If you have a food dehydrator, it’s even simpler. Spread the purée on the plastic sheeting provided with your dehydrator—or wax paper—and dehydrate until no longer sticky. Roll, refrigerate, and snack away!

It's a kid-friendly process: first, blend puree with applesauce and spices to taste.

It’s a kid-friendly process: first, blend purée with applesauce and spices to taste.

A tin foil base rolls up easily.

A tin foil lining makes cleanup easy.

*Basic Technique for Cooked Squash

Fresh-cut pumpkin (which is actually a squash) has a much higher water content than canned pumpkin. You will need to cook your pumpkin first, and use more fresh pulp. Cut your squash in half and remove the seeds. Place the squash skinside down on a baking dish, and bake at 350 degrees until the flesh is tender and the cut edges have caramelized. Remove the squash from the oven and let it rest until cool. Scoop out the pulp and discard the cooked skins.

See Kasey’s summer post, too — “Herbal Mixology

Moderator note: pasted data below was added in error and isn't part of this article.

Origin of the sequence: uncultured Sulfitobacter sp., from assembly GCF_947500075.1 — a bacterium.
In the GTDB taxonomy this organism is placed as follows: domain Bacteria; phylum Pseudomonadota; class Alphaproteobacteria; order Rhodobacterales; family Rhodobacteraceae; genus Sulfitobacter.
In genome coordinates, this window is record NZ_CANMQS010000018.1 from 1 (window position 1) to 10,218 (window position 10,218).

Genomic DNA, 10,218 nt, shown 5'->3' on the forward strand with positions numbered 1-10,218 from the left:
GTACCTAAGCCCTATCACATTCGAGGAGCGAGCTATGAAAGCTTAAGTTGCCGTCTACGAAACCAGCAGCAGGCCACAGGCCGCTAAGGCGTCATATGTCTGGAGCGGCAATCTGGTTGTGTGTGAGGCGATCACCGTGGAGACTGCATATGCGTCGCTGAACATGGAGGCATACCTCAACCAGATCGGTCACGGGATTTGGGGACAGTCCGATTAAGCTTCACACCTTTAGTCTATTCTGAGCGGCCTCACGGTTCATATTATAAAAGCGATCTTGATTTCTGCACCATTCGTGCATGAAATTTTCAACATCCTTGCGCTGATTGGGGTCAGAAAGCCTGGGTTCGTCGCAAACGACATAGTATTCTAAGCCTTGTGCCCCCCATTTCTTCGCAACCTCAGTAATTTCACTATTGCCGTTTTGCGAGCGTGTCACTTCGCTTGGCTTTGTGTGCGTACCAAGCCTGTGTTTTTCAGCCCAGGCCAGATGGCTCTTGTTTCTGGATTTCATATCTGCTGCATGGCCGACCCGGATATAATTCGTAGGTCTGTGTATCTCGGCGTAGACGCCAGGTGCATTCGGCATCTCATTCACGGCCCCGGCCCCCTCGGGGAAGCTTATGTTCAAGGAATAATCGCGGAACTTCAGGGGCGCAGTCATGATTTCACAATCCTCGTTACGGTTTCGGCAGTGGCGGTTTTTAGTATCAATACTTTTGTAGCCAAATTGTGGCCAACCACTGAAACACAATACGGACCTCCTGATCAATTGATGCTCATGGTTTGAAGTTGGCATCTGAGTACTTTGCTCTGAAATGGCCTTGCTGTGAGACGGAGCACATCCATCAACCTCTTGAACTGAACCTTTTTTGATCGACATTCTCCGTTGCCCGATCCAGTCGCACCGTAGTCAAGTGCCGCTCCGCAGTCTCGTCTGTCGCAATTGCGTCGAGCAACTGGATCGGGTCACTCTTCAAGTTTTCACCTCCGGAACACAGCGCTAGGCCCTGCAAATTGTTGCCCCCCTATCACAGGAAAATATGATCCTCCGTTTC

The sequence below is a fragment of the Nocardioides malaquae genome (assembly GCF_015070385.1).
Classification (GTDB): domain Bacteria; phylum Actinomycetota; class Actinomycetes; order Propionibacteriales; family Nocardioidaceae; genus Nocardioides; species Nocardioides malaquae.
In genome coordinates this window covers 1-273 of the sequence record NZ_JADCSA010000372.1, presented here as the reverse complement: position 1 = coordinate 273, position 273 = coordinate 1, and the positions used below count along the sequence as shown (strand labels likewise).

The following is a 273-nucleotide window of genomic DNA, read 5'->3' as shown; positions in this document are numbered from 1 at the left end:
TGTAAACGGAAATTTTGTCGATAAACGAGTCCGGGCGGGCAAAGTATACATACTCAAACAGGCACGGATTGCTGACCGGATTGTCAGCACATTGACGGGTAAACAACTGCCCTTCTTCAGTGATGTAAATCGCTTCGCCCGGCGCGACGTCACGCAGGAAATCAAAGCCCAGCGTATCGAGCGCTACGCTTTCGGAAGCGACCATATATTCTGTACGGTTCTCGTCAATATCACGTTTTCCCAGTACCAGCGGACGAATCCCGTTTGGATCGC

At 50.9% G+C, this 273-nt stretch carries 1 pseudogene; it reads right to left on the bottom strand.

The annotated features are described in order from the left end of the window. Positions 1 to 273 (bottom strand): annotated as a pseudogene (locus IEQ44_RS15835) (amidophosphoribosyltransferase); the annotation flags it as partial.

©2014 Chicago Botanic Garden and my.chicagobotanic.org

Pumpkin Seed Math Games

Kathy J. —  October 20, 2014 — Leave a comment

If you carve a pumpkin for Halloween or make pumpkin pie from scratch, you’re going to have a lot of pumpkin seeds. You can put them to good use by turning them into “dice” and playing math games this fall.

First, you’ll need to remove, clean, and dry the seeds. After scooping the pulp from your pumpkin, place it in a bowl of water and gently rub the stringy pulp off the seeds. Rinse them in a colander and let them drain. Prepare a baking sheet with a layer of parchment paper. Do not add any oil. Spread seeds in a single layer on the paper. Bake in an oven preheated to 300 degrees Fahrenheit for 30-40 minutes to dry them. Store them in a plastic bag or airtight container.

PHOTO: Pumpkin seeds on baking tray.

These seeds were baked for just over 30 minutes at 300 degrees. After they have cooled, they will be ready to become instruments of learning.

The kind of dice you make will depend on the game you want to play, but for all games the basic idea is the same. Players will toss the seeds and the side that lands face up is the number they will work with. You’ll want to select seeds that are more flat than rounded. Remove any transparent skin that remains on the seeds, so it won’t dissolve in the marker ink and make a mess. Use a regular fine Sharpie or other permanent marker. I find that the extra fine markers tend to dry out while writing on the seed. You can use any color, but for some games the color matters. You’ll also want to establish a top and bottom of the seed. I write all the numbers with the point of the seed on the bottom so 6s and 9s don’t get confused.